The basic question of a theory of knowledge: In which authentic way may we know the world? Is this way a sensual/experimental way, an intellectual one, or an intuitive way, or is it a combination of two of these or a joining together of all of them? The positivist and empiricist philosophers have chosen the first option, peripatetic and the realist philosophers went to the second one, illuminationist philosophers and mystics accepted the third way, and the followers of the transcendental philosophy of Mulla Sadra suggested the last answer.
    In order to elucidate the real significance of this issue as a basic problem in the philosophy of religion and the position of Islamic philosophy in this regard, I will briefly explain, in this paper, the definition of knowledge from an Islamic philosophical perspective, the possibility of having absolute knowledge, the instruments for acquiring knowledge, the criteria by which we may recognize the true knowledge from the false one on the basis of the foundations of Islamic philosophy. This, in its turn, equips and mobilizes us to realize, understand and have confidence on our understanding of facts, religious realities and truths.
    Keywords: knowledge, theory of knowledge, gnostic elements, Islamic philosophy, perception, basic phenomenon, origin of religion
  • Mohammad Hossein Mokhtari Pages 83-102
    The privilege of human sciences over natural sciences is its unique perspective toward human beings and their surroundings. Most of the theories of human sciences are based on humanistic, secularist and relativistic thinking, all of which emanate from Western ideological principles. These are expanded on an epistemological foundation in which human beings are considered to be limited to material and secular life. The salient secular element in human sciences is based on humanism. In research and enquiries of humanities, there is no reference to innate and prescriptive will and spiritual guidance. Even religion itself is analyzed as a phenomenon relying on society and a product of human reason and a matter under materialistic and humanistic view of human being. This epistemological view turns into individualization of methodology in science on a higher level. This Western epistemological thought and framework will cause skepticism and relativism by separating reason and revelation. This is while through redefining theories of humanities using Islamic ideology and principles based upon Divine instruction, we can assist the development of humanities.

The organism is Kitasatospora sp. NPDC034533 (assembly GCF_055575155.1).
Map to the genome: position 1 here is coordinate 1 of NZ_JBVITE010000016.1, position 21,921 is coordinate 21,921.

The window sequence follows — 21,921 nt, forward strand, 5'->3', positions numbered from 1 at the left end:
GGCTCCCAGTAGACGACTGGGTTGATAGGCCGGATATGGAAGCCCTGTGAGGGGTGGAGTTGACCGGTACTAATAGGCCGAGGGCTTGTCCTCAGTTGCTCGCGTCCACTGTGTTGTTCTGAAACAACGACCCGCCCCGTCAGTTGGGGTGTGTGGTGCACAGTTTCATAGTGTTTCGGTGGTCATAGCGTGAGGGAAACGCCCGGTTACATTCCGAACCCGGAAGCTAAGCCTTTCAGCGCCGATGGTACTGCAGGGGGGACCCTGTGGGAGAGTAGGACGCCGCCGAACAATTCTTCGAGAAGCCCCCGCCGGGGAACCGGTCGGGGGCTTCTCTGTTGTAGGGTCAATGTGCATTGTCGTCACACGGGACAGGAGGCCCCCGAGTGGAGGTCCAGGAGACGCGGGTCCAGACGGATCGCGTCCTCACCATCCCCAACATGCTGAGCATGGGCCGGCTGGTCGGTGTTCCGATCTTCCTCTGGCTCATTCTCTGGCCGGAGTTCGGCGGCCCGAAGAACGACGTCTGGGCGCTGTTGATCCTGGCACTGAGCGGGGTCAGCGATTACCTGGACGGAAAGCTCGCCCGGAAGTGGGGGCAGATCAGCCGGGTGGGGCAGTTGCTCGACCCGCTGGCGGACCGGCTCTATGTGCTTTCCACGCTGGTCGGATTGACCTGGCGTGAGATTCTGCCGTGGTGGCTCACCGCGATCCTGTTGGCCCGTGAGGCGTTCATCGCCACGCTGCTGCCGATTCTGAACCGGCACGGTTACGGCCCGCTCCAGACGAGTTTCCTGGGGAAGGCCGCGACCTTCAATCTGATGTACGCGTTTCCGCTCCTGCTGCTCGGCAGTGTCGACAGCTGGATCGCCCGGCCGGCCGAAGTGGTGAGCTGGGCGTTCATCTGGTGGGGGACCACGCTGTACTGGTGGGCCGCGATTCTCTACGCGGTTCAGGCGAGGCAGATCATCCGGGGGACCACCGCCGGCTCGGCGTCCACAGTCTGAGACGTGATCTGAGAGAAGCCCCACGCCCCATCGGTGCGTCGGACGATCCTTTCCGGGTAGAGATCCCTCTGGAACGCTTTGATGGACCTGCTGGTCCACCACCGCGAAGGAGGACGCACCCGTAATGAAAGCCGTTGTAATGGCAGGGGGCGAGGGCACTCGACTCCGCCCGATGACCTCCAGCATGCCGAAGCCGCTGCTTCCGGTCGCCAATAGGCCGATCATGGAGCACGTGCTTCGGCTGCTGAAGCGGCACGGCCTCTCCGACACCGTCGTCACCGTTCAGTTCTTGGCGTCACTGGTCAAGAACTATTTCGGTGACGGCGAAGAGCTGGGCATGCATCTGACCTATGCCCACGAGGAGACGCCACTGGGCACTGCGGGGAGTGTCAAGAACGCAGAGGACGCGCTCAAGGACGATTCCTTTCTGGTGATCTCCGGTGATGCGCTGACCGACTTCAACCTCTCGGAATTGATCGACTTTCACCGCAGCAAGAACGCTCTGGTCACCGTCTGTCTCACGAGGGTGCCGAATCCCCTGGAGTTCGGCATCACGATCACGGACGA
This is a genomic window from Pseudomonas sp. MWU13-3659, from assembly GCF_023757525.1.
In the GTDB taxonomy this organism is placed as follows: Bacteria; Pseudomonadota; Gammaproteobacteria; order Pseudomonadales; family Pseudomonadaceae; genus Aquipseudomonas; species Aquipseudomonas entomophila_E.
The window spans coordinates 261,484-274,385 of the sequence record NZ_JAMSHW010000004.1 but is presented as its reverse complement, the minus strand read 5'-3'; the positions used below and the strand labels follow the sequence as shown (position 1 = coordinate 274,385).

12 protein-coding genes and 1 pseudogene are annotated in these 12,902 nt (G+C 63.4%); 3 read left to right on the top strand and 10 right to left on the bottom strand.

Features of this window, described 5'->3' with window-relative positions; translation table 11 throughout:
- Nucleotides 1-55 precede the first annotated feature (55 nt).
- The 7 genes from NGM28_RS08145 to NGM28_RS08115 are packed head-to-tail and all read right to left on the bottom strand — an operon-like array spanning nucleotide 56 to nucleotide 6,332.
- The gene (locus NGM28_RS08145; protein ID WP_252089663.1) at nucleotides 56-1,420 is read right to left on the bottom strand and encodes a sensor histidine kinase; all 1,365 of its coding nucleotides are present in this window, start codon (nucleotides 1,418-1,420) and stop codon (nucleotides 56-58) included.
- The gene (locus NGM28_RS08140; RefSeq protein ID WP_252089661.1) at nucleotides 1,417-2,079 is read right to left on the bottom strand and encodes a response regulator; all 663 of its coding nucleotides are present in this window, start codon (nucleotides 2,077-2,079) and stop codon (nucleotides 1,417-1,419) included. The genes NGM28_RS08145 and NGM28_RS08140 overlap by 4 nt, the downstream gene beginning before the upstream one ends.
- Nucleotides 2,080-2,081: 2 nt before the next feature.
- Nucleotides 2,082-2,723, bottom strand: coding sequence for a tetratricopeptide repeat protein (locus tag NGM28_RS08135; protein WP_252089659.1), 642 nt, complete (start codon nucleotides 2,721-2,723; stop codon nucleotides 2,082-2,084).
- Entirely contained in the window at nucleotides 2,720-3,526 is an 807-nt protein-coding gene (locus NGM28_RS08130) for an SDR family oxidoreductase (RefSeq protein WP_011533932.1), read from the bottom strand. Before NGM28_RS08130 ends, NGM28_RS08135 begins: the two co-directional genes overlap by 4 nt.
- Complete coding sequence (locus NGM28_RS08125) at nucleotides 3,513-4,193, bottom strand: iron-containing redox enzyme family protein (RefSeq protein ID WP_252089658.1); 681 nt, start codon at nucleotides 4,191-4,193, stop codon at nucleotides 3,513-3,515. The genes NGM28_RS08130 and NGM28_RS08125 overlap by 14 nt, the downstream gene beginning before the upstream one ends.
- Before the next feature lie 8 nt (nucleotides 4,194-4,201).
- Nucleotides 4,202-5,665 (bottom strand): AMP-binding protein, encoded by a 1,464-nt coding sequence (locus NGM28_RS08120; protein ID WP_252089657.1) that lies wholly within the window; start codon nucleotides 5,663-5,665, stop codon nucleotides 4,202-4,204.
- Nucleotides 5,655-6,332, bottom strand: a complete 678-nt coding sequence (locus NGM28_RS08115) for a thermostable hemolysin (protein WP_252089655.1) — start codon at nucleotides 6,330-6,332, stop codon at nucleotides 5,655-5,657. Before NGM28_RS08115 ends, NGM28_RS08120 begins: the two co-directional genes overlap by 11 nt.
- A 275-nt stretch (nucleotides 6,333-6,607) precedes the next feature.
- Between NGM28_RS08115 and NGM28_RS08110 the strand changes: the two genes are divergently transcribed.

Keywords: human sciences, humanism, innate will, individualization, skepticism, relativism
  • Mohammad Javad Tavakoli* Pages 103-128
    Over the last decades, there has been a debate on the founder of Islamic economics. Researchers have nominated scholars such as Sayyie Abu Ala Maududi (1903-1979), as the father of Islamic economics. The current paper is devoted to the evaluation of such claims. Considering the contributions of Shahid Muhammad Baqir al-Sadr (1935-1980) to Islamic economics, it is reasonable to conjecture that he deserves to be called the father of Islamic economics. The results of the study show that Sadr deserves such a title because he was the first one to introduce the Islamic economic system in contrast with capitalistic, socialistic and mixed economic systems. He also improved the methodology of Islamic economics by introducing the discovery method.
    Keywords: Islamic Economics, Muhammad Baqir al Sadr, Founder of Islamic Economics